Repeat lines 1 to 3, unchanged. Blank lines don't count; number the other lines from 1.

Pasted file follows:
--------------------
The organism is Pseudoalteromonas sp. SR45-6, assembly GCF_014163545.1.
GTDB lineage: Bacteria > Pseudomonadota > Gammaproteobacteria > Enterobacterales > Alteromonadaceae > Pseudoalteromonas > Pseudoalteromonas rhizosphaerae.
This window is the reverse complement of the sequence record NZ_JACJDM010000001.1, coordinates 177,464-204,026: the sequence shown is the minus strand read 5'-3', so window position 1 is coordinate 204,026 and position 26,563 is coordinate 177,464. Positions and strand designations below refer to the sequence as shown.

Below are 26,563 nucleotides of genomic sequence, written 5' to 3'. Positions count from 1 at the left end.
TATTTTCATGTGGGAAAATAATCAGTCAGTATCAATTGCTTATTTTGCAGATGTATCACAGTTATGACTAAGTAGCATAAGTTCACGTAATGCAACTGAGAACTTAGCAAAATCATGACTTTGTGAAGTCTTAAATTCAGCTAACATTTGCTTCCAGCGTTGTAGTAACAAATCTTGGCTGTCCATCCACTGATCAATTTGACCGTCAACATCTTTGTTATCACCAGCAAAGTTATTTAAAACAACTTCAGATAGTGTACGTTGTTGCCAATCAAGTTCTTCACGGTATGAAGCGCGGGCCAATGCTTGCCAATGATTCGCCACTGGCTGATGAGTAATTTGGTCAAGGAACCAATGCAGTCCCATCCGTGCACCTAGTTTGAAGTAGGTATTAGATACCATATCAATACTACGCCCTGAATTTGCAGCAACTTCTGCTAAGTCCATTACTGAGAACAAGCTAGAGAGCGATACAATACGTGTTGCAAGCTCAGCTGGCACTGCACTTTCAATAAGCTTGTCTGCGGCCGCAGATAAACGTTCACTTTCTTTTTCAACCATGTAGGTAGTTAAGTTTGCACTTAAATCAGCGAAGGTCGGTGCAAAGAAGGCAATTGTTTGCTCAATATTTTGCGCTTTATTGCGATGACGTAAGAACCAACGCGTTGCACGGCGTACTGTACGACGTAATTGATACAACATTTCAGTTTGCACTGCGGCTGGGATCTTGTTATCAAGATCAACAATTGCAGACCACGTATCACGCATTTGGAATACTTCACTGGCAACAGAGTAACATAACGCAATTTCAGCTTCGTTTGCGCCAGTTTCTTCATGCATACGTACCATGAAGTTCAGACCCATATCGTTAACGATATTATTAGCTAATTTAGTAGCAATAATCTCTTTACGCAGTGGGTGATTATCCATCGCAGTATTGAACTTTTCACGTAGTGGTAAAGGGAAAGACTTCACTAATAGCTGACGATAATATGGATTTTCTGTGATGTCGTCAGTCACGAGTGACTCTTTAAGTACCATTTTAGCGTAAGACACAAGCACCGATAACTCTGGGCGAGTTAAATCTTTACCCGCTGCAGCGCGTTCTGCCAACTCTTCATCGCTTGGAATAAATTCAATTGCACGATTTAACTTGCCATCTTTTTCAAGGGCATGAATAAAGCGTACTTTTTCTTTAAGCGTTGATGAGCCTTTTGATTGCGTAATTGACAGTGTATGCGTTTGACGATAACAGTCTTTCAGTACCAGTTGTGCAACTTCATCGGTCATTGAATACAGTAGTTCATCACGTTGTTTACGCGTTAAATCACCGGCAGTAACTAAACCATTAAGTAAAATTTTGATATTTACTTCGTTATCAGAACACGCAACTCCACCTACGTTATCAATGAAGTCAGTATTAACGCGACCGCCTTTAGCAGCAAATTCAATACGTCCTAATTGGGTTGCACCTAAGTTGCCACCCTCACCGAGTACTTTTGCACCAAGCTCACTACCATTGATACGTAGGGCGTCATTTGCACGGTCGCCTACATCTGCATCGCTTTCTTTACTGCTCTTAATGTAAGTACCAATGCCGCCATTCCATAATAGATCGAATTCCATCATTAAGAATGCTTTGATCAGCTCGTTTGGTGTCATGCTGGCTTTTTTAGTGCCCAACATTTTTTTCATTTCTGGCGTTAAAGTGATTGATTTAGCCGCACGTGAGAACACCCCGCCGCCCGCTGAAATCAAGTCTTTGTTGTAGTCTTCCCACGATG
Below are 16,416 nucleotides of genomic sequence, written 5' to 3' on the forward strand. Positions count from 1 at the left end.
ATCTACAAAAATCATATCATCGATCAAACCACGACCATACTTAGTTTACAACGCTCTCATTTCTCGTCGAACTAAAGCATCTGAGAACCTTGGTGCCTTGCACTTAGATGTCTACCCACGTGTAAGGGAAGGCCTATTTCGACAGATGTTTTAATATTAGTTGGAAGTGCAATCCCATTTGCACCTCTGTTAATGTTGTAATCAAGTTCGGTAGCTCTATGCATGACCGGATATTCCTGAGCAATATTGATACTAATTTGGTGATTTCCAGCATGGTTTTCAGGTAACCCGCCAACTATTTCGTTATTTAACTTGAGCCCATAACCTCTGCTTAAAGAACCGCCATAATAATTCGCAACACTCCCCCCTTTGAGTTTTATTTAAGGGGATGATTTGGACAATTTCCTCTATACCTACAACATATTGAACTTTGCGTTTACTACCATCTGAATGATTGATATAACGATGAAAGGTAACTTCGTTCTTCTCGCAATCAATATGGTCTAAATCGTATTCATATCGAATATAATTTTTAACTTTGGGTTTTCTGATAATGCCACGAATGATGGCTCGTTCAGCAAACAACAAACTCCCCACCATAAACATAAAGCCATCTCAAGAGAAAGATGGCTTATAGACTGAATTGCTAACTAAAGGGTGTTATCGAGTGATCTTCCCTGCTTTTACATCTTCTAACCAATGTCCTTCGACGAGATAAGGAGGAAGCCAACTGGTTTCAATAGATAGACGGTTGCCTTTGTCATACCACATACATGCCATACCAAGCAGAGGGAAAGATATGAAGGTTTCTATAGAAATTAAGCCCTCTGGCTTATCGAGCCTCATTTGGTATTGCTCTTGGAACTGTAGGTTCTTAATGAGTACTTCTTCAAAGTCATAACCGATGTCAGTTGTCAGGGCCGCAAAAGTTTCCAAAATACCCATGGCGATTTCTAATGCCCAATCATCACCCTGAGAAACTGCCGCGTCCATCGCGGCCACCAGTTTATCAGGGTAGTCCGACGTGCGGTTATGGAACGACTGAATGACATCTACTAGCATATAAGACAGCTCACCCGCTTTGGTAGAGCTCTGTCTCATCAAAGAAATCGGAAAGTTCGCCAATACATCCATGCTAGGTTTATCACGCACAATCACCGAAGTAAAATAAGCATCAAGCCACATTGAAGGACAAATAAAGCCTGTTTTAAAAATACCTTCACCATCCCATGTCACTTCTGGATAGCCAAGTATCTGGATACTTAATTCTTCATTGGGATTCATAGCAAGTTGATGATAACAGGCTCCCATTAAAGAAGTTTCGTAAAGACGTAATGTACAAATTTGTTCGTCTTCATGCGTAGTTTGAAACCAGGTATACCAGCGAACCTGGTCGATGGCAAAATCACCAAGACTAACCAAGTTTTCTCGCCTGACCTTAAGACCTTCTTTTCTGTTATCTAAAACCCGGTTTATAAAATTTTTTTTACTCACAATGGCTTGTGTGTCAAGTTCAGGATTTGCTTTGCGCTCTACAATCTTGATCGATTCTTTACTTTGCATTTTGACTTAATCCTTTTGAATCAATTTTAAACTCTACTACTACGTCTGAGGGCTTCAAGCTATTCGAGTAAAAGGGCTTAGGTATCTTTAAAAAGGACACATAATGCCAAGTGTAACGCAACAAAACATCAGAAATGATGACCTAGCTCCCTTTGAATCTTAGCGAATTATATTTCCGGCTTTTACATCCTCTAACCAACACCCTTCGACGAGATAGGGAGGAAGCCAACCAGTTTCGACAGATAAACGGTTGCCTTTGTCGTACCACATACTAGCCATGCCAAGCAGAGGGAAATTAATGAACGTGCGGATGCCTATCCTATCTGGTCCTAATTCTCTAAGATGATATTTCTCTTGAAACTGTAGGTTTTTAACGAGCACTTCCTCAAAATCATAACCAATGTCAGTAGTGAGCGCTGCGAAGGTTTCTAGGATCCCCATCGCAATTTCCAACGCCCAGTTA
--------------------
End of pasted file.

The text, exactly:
The organism is Pseudoalteromonas sp. SR45-6, assembly GCF_014163545.1.
GTDB lineage: Bacteria > Pseudomonadota > Gammaproteobacteria > Enterobacterales > Alteromonadaceae > Pseudoalteromonas > Pseudoalteromonas rhizosphaerae.
This window is the reverse complement of the sequence record NZ_JACJDM010000001.1, coordinates 177,464-204,026: the sequence shown is the minus strand read 5'-3', so window position 1 is coordinate 204,026 and position 26,563 is coordinate 177,464. Positions and strand designations below refer to the sequence as shown.